Italy bans the 'Microsoft Tax'

October 27, 2014 | 11:41

Tags: #free-software #free-software-foundation #gnulinux #italy #legal #windows

Companies: #italian-supreme-court #microsoft

The Italian Supreme Court has effectively banned the 'Microsoft Tax,' the term used to refer to an inability to purchase computer systems from many retailers without a bundled and non-refundable copy of Microsoft Windows.

As the overwhelming majority shareholder of the desktop and laptop market, there's no surprise that Microsoft's Windows operating system is the default option for all new devices on the market. It's also, arguably, unfair to expect box-shifters to test and certify other operating systems on their hardware to please a single-digit percentage of said market. Where convenience turns unfair, however, is in an inability to purchase computing hardware without paying for a Windows licence even if the buyer has the intention of installing an alternative operating system.

Dubbed the Microsoft Tax or Windows Tax, there have been some small moves in the past to obtain refunds for the bundled software post-purchase providing it can be proven that an alternative operating system is in use. The fight to make this a recognised right, however, is long-running: a case filed by Italian resident Marco Pieraccioli with the Corte di Cassazione (Italian Supreme Court) against Hewlett Packard's Italian arm in 2005 has only just concluded, but it's good news for those who don't want to pay the Microsoft Tax.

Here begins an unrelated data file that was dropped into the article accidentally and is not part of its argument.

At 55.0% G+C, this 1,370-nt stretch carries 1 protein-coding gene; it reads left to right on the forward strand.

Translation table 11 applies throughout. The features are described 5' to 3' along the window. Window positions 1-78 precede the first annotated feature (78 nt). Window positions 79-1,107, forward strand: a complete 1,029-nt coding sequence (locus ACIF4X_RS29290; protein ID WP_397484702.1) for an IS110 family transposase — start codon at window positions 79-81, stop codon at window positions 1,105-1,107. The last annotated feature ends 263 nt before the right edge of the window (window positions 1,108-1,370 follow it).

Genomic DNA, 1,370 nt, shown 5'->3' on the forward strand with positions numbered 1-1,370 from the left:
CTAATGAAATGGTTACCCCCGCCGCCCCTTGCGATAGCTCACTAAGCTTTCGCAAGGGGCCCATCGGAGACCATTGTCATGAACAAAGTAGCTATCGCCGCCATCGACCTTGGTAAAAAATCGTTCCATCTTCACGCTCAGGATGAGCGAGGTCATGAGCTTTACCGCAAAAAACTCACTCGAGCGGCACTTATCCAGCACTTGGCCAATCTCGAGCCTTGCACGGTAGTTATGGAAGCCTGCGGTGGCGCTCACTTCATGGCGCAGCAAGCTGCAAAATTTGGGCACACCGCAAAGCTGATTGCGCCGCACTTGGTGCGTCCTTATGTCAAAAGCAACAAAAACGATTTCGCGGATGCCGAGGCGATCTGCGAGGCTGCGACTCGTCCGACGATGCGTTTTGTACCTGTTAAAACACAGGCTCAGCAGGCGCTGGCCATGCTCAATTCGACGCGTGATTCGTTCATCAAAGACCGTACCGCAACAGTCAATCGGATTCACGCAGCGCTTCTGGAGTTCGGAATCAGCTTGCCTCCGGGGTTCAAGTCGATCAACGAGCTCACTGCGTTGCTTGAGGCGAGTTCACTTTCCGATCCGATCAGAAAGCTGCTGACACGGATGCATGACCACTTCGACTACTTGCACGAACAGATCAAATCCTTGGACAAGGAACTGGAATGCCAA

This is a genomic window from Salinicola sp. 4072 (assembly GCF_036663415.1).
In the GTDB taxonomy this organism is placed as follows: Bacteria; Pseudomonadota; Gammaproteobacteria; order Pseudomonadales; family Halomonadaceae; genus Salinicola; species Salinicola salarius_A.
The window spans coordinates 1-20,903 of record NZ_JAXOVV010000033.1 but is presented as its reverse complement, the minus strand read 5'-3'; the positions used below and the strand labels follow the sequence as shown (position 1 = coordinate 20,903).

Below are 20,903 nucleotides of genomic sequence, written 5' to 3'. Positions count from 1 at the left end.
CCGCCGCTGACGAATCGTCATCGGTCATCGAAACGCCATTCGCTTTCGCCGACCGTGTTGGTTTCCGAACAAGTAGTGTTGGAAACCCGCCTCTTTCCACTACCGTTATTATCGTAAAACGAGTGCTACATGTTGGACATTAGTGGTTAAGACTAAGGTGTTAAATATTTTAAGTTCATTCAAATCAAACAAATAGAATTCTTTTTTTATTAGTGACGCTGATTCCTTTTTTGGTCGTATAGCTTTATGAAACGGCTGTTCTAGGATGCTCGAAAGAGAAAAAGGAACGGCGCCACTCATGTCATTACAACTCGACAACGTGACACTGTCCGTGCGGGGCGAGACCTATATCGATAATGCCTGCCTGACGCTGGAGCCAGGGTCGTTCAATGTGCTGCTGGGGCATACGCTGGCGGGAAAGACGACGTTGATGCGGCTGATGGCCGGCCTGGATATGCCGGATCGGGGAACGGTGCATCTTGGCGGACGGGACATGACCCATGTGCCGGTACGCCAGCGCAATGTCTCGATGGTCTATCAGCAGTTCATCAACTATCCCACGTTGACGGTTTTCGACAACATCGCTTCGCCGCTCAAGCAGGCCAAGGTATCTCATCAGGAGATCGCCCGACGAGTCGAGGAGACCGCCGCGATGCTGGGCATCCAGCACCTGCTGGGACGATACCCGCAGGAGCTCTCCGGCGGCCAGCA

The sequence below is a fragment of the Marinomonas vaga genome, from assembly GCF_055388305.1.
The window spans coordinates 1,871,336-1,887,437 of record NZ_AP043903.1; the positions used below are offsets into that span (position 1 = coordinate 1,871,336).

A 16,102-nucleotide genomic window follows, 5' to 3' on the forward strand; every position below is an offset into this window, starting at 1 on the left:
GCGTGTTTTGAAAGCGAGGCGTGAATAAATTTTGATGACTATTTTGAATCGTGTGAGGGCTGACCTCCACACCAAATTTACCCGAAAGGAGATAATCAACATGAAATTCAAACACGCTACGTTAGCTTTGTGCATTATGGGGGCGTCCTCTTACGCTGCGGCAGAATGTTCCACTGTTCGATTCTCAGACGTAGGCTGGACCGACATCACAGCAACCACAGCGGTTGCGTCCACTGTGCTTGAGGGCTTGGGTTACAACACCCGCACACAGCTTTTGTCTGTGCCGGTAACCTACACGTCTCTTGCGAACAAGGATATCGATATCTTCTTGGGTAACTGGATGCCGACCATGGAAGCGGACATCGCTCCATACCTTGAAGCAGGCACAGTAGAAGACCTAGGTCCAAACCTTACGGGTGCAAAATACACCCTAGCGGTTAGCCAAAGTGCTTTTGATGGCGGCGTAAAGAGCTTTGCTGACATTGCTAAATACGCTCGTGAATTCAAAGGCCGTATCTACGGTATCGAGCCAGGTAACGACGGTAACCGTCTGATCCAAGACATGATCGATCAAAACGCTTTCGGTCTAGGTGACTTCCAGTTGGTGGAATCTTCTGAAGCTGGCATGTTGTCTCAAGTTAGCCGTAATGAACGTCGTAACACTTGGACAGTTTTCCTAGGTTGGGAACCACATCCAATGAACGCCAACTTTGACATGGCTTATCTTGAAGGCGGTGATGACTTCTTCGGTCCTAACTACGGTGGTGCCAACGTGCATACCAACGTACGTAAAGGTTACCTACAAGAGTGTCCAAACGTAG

According to a post on the Free Software Foundation blog by Marco Ciurcina, a lawyer who worked on the case on Pieraccioli's behalf, the Italian Supreme Court is clear: the Microsoft Tax is no longer permitted in Italy. '[a customer] who buys a computer on which a given operational software (operating system) was preinstalled by the manufacturer has the right, if he does not agree to the conditions of the licence of the software made available to him at first start of the computer, to retain the computer returning only the software covered by the license he did not accept, with refund of the part of the price that specifically relates to it,' the court's ruling reads.

The court's judgement argues that there exists two separate contracts: one for the purchase of the computer, and one to agree to use the software preinstalled on first execution. If the latter is not agreed to, then the contract is void - but the first contract, on the purchase of the computer itself, remains intact. Anyone in Italy wishing to take advantage of the ruling, which follows a similar ruling in France, need simply reject the licence agreement and contact their retailer for a refund equal to the value of the bundled software.

'Switching to GNU/Linux offers an opportunity for the secondary benefit of saving money - a benefit that many Italians would value,' explained Ciurcina. 'The "Microsoft tax" has the effect of abolishing that secondary benefit. Now the secondary benefit must be available.'

The full ruling can be read in Italian here (PDF warning.)
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